Serves 2

Ingredients:

  • 1/2 a head of cauliflower, split into little florets
  • 1 onion, sliced
  • 3 cloves of garlic
  • An inch of ginger, grated
  • 1/2 teaspoon of garam masala
  • 1 heaped teaspoon of medium curry powder
  • 4 spring onions, sliced
  • Salt
  • Splash of water

For the flat breads:

  • 2 heaped tablespoons of gram flour (chickpea or besan flour)
  • 1 teaspoon of garam masala
  • 1 teaspoon of mild curry powder
  • A big pinch of salt
  • Water

Method:

Par boil your cauliflower florets for 5 min, drain, rinse with cold water and set aside. 

Soften the sliced onion until translucent then fry for a couple of minutes with the garlic and ginger and the spices.  Add the cauliflower and spring onions and mix together in the pan making sure the cauliflower absorbs all the flavours whilst still frying and heating through.  Season and add a splash of water if it begins to stick.

For the breads: 

Mix the flour, spices and salt with water until you get a pancake like batter the consistency of double cream.  Heat a large frying pan and add enough oil to coat the base of the pan.  Once hot add a ladle of the batter and tip the pan like your making pancakes so the batter spreads into the shape of the pan (basically treat this as a pancake batter).  Once air bubbles appear on the surface, flip and cook until golden brown.  If you are making more than 2 keep them warm in the oven whilst you finish off your curry. 

Serve the curry and the breads together with some raita and get stuck in! I reckon this would work well as hot wraps as or as an additional dish to whole banquet of other curries.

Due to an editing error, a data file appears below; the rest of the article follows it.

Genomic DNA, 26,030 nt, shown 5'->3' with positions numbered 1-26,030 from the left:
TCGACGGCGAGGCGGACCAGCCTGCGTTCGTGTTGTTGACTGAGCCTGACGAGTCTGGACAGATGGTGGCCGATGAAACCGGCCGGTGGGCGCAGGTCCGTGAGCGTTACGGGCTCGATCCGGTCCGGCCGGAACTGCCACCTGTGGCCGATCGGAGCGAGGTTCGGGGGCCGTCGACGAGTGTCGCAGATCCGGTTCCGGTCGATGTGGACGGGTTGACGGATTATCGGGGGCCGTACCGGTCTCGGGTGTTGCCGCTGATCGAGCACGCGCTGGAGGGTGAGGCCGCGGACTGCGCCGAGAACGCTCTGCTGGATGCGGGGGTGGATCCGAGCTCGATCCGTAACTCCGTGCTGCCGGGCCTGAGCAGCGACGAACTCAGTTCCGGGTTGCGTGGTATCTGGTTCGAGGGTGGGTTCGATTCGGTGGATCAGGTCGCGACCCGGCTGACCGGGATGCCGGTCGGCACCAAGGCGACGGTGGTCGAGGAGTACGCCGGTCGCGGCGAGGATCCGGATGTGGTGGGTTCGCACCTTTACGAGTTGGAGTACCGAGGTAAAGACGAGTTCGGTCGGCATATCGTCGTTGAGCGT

Courgette, Feta and Mint Burgers

I suspended the weekly supermarket shop this week for a couple of reasons; 1.  I’m skint, 2.  I’m sick of the Saturday morning trudge round the aisles, and 3.  I want to do more with vegetables this week and if all that fails I’m going to try and use up some of the contents of the freezer (which contains meat!).  So instead of the monotony of the Saturday morning supermarket run, I relaxed on my morning off and spent the afternoon taking a little stroll down to my favourite greengrocer in Addiscombe.  They’ve recently had a fire so they’ve moved a little down the road to what was a small deli and set up shop there.  It’s still great though and they have oodles of gorgeous, fresh produce with lots of variety to get that recipe brain ticking.  I bought lots of things, in fact I was one of those annoying mums who load the pushchair with too many bags, but it was worth it.  I bought some gorgeous veggies and I hope to post another recipe of my awesome cauliflower curry later.  So to whet your appetite here is a little taster in the form of these lovely, light burgers.  I say burgers, I didn’t put them in a bun, but I’m not sure what else to call these little beauties.  They would be smashing in a bun or with a nice salad, a few chips or wedges or unadulterated in a large portion with a trickle of sweet chilli sauce.